Blackwood Company, Forbidden Fruit

Blackwood Company, Forbidden Fruit

I once had to make the agonizing drive from Houston to Los Angeles in one sitting. From the grueling scorch of land between San Antonio and El Paso through the mind-hell that is Arizona, I really wish that I’d had Blackwood Company’s debut album, Forbidden Fruit, with me. The album begins with a fluttery synth and a distant guitar, and as soon as the first song drops in, you immediately feel that you should be driving cross-country in a convertible with the wind in your hair.

At first listen, you’d definitely think that Blackwood Company offers light, sunny, upbeat fare wrapped in diverse musicianship and crafty guitar solos. This is due in part to the bright acoustic guitars and melodic vocal harmonies, but upon closer inspection, you realize that the songs have a slightly darker presence that belies their upbeat feel.

Forbidden Fruit took the better part of a year for singer/songwriter John Stuart and guitarist Stephen “Sven” Shirl to write and record. John handled most of the songwriting duties on his acoustic guitar, and it’s the songwriting, by far, that makes the album so enjoyable. Don’t get it twisted, mind you — Sven can rip a guitar solo, and Dan Hassay is a monster on drums, but the songwriting is both crafty and personal, deeply melancholy and entertaining and is the heart that pulls you into the songs.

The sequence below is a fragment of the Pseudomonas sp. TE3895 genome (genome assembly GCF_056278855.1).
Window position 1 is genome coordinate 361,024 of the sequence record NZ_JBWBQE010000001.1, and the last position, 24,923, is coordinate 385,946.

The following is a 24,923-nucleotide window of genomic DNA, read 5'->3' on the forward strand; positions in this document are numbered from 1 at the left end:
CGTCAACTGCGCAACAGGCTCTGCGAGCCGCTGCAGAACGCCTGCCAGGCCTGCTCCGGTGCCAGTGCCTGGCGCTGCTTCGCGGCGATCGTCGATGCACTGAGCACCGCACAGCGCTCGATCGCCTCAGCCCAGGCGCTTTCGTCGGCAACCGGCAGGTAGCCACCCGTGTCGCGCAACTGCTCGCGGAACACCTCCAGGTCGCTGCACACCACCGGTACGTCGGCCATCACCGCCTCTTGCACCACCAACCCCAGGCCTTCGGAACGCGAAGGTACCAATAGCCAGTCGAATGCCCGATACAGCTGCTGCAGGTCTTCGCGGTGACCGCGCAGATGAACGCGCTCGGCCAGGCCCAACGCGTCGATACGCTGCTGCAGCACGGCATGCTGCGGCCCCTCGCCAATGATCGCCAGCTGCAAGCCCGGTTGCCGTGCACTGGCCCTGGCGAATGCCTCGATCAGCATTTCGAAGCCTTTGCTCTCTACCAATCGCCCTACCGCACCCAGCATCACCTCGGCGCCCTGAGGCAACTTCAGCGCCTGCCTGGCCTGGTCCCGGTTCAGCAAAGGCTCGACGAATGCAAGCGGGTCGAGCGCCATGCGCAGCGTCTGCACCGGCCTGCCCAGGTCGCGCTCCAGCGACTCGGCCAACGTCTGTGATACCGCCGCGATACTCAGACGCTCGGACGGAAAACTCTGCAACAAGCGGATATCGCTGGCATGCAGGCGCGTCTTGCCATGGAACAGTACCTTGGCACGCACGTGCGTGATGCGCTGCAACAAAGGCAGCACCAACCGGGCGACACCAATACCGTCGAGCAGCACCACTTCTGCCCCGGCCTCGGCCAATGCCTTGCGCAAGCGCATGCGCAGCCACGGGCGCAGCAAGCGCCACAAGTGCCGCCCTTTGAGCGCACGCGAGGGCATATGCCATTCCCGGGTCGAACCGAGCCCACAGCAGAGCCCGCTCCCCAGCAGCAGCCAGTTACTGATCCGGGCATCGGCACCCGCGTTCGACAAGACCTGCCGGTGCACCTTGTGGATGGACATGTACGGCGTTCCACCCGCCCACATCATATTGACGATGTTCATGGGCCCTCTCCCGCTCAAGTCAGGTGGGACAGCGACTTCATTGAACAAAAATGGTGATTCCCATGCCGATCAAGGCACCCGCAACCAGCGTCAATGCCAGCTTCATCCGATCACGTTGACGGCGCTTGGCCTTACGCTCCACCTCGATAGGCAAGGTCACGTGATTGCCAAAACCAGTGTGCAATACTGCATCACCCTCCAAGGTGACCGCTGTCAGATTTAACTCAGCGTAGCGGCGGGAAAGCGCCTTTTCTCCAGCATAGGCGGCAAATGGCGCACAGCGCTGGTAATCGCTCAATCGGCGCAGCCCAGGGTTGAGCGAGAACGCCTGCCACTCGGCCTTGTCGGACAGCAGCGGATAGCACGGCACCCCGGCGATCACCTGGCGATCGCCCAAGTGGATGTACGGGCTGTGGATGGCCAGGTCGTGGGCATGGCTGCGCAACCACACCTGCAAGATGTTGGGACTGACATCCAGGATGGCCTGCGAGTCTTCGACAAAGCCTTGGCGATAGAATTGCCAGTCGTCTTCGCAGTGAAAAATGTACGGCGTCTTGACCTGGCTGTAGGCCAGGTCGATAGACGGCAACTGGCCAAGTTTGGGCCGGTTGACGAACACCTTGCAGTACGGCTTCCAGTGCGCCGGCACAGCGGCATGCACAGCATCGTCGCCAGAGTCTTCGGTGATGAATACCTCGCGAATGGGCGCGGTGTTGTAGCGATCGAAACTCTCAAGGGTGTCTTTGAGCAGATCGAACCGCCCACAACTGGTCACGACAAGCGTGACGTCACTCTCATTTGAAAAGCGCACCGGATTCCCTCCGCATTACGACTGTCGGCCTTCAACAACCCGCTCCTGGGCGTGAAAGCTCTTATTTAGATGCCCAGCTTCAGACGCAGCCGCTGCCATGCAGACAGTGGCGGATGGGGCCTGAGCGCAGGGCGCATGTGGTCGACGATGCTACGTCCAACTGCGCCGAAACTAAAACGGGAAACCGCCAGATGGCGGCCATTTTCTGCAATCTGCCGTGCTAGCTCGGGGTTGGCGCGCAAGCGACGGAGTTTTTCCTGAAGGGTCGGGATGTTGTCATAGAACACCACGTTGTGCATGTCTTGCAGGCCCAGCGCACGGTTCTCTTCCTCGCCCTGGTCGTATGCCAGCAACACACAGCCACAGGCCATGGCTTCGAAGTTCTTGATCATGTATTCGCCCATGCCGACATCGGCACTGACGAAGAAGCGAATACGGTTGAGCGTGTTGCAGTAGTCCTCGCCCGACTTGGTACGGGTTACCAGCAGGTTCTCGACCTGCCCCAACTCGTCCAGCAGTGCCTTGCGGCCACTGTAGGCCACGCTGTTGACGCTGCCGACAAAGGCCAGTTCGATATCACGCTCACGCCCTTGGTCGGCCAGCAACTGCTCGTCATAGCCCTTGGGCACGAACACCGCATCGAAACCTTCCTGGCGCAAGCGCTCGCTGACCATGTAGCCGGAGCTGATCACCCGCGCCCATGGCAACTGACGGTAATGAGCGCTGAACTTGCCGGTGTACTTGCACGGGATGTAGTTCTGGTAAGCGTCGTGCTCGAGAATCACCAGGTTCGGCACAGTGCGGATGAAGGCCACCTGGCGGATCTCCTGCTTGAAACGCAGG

In “Indie Blues Pt. 1,” John bemoans, “It’s hard as hell playing to an empty room / Told the manager all my fans’ll be here soon,” which every local band in Houston can at one time or another relate to. He cleverly tells of the traps and pitfalls that make up the local music scene, and the problems that confront every band at one time or another. Then there’s the scathing admonition of Fred Phelps in the song “Reverend Phelps,” where John reminds the reverend, “Reverend Phelps, God don’t hate a soul he made / Even demagogues who decry gay pride parades.”

There’s definitely more than a hint of Beck here and a touch of Liz Phair, which John openly admits is an influence. The album also has a mildly erratic nature. You’ll hear keyboards and synths in one song, and a didgeridoo on instrumental track “When the Bees Go…” The songs will swing from a pop acoustic feel to rockabilly to bluesy love ballads.

Nevertheless, the diverseness is never distracting, and the album never loses the cohesive character that John and Sven stamp on it. If anything, it just feels more an extension of who John and Sven are as musicians and possibly a byproduct of listening to too much Beck. So anytime you have the notion of making a 22-hour nonstop trip across the country, be sure to take Blackwood Company with you. I even hear that John will play acoustic in your back seat.

(self-released; Blackwood Company --

Review by . Review posted Friday, August 21st, 2009. Filed under Features, Reviews.

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